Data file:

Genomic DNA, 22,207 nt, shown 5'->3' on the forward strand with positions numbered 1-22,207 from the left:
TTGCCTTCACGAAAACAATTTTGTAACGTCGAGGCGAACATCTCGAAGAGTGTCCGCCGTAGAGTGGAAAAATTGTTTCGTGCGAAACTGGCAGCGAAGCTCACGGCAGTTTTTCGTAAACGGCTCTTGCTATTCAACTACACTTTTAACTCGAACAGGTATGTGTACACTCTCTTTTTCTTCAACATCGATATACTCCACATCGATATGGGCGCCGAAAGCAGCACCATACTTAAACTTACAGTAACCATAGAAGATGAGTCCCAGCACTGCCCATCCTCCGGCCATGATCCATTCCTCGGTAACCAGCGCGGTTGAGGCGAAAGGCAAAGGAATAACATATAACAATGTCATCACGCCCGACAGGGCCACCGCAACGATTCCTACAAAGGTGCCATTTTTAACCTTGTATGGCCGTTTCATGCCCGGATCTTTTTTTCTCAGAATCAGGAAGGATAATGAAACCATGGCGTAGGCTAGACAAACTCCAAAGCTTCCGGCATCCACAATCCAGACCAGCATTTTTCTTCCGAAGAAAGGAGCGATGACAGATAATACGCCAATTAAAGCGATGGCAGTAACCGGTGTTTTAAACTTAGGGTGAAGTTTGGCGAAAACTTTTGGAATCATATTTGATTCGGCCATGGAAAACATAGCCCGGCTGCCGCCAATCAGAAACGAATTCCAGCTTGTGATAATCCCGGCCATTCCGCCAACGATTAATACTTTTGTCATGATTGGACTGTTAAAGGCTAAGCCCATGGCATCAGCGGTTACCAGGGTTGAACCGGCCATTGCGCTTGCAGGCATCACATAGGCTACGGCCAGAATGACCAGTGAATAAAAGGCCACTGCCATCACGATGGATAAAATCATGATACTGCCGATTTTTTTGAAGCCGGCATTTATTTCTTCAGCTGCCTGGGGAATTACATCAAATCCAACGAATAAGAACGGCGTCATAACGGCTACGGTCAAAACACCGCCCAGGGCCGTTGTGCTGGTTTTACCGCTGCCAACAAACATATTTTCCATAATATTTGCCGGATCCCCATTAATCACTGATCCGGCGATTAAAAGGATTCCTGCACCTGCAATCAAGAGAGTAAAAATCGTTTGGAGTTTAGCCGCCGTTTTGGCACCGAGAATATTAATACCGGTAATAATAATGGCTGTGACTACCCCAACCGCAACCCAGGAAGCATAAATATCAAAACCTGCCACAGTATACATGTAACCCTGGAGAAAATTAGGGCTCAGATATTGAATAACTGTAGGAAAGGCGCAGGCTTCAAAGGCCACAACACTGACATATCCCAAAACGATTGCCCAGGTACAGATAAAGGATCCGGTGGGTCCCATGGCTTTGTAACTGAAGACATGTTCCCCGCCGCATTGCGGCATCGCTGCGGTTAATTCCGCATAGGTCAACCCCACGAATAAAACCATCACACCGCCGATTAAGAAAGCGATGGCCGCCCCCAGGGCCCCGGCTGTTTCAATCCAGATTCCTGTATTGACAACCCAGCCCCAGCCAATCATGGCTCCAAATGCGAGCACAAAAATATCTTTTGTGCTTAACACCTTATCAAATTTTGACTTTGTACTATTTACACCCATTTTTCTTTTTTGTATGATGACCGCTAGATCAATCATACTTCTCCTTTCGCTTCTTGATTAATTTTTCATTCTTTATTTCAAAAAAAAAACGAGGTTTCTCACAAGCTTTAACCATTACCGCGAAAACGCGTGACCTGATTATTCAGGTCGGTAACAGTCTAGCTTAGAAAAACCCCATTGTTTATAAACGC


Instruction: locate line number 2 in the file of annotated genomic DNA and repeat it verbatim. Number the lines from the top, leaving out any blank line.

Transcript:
TTGCCTTCACGAAAACAATTTTGTAACGTCGAGGCGAACATCTCGAAGAGTGTCCGCCGTAGAGTGGAAAAATTGTTTCGTGCGAAACTGGCAGCGAAGCTCACGGCAGTTTTTCGTAAACGGCTCTTGCTATTCAACTACACTTTTAACTCGAACAGGTATGTGTACACTCTCTTTTTCTTCAACATCGATATACTCCACATCGATATGGGCGCCGAAAGCAGCACCATACTTAAACTTACAGTAACCATAGAAGATGAGTCCCAGCACTGCCCATCCTCCGGCCATGATCCATTCCTCGGTAACCAGCGCGGTTGAGGCGAAAGGCAAAGGAATAACATATAACAATGTCATCACGCCCGACAGGGCCACCGCAACGATTCCTACAAAGGTGCCATTTTTAACCTTGTATGGCCGTTTCATGCCCGGATCTTTTTTTCTCAGAATCAGGAAGGATAATGAAACCATGGCGTAGGCTAGACAAACTCCAAAGCTTCCGGCATCCACAATCCAGACCAGCATTTTTCTTCCGAAGAAAGGAGCGATGACAGATAATACGCCAATTAAAGCGATGGCAGTAACCGGTGTTTTAAACTTAGGGTGAAGTTTGGCGAAAACTTTTGGAATCATATTTGATTCGGCCATGGAAAACATAGCCCGGCTGCCGCCAATCAGAAACGAATTCCAGCTTGTGATAATCCCGGCCATTCCGCCAACGATTAATACTTTTGTCATGATTGGACTGTTAAAGGCTAAGCCCATGGCATCAGCGGTTACCAGGGTTGAACCGGCCATTGCGCTTGCAGGCATCACATAGGCTACGGCCAGAATGACCAGTGAATAAAAGGCCACTGCCATCACGATGGATAAAATCATGATACTGCCGATTTTTTTGAAGCCGGCATTTATTTCTTCAGCTGCCTGGGGAATTACATCAAATCCAACGAATAAGAACGGCGTCATAACGGCTACGGTCAAAACACCGCCCAGGGCCGTTGTGCTGGTTTTACCGCTGCCAACAAACATATTTTCCATAATATTTGCCGGATCCCCATTAATCACTGATCCGGCGATTAAAAGGATTCCTGCACCTGCAATCAAGAGAGTAAAAATCGTTTGGAGTTTAGCCGCCGTTTTGGCACCGAGAATATTAATACCGGTAATAATAATGGCTGTGACTACCCCAACCGCAACCCAGGAAGCATAAATATCAAAACCTGCCACAGTATACATGTAACCCTGGAGAAAATTAGGGCTCAGATATTGAATAACTGTAGGAAAGGCGCAGGCTTCAAAGGCCACAACACTGACATATCCCAAAACGATTGCCCAGGTACAGATAAAGGATCCGGTGGGTCCCATGGCTTTGTAACTGAAGACATGTTCCCCGCCGCATTGCGGCATCGCTGCGGTTAATTCCGCATAGGTCAACCCCACGAATAAAACCATCACACCGCCGATTAAGAAAGCGATGGCCGCCCCCAGGGCCCCGGCTGTTTCAATCCAGATTCCTGTATTGACAACCCAGCCCCAGCCAATCATGGCTCCAAATGCGAGCACAAAAATATCTTTTGTGCTTAACACCTTATCAAATTTTGACTTTGTACTATTTACACCCATTTTTCTTTTTTGTATGATGACCGCTAGATCAATCATACTTCTCCTTTCGCTTCTTGATTAATTTTTCATTCTTTATTTCAAAAAAAAAACGAGGTTTCTCACAAGCTTTAACCATTACCGCGAAAACGCGTGACCTGATTATTCAGGTCGGTAACAGTCTAGCTTAGAAAAACCCCATTGTTTATAAACGC